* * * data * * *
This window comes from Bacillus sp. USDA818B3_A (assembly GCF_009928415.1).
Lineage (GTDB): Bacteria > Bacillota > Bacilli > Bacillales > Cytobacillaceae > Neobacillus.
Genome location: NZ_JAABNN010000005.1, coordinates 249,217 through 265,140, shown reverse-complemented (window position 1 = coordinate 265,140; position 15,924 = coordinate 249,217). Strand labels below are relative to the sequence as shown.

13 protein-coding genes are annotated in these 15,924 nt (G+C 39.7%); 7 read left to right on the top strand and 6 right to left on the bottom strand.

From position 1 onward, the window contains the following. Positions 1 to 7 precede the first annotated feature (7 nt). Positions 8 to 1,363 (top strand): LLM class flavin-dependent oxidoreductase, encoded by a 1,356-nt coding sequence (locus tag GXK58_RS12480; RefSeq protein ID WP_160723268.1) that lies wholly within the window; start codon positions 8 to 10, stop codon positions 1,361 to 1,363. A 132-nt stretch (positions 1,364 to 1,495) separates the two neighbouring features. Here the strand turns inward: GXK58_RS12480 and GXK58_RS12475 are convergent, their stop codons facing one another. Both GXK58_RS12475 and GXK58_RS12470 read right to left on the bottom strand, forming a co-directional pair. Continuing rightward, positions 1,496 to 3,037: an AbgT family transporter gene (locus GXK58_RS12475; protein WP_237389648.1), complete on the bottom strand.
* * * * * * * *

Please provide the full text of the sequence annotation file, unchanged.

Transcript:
This window comes from Bacillus sp. USDA818B3_A (assembly GCF_009928415.1).
Lineage (GTDB): Bacteria > Bacillota > Bacilli > Bacillales > Cytobacillaceae > Neobacillus.
Genome location: NZ_JAABNN010000005.1, coordinates 249,217 through 265,140, shown reverse-complemented (window position 1 = coordinate 265,140; position 15,924 = coordinate 249,217). Strand labels below are relative to the sequence as shown.

13 protein-coding genes are annotated in these 15,924 nt (G+C 39.7%); 7 read left to right on the top strand and 6 right to left on the bottom strand.

From position 1 onward, the window contains the following. Positions 1 to 7 precede the first annotated feature (7 nt). Positions 8 to 1,363 (top strand): LLM class flavin-dependent oxidoreductase, encoded by a 1,356-nt coding sequence (locus tag GXK58_RS12480; RefSeq protein ID WP_160723268.1) that lies wholly within the window; start codon positions 8 to 10, stop codon positions 1,361 to 1,363. A 132-nt stretch (positions 1,364 to 1,495) separates the two neighbouring features. Here the strand turns inward: GXK58_RS12480 and GXK58_RS12475 are convergent, their stop codons facing one another. Both GXK58_RS12475 and GXK58_RS12470 read right to left on the bottom strand, forming a co-directional pair. Continuing rightward, positions 1,496 to 3,037: an AbgT family transporter gene (locus GXK58_RS12475; protein WP_237389648.1), complete on the bottom strand.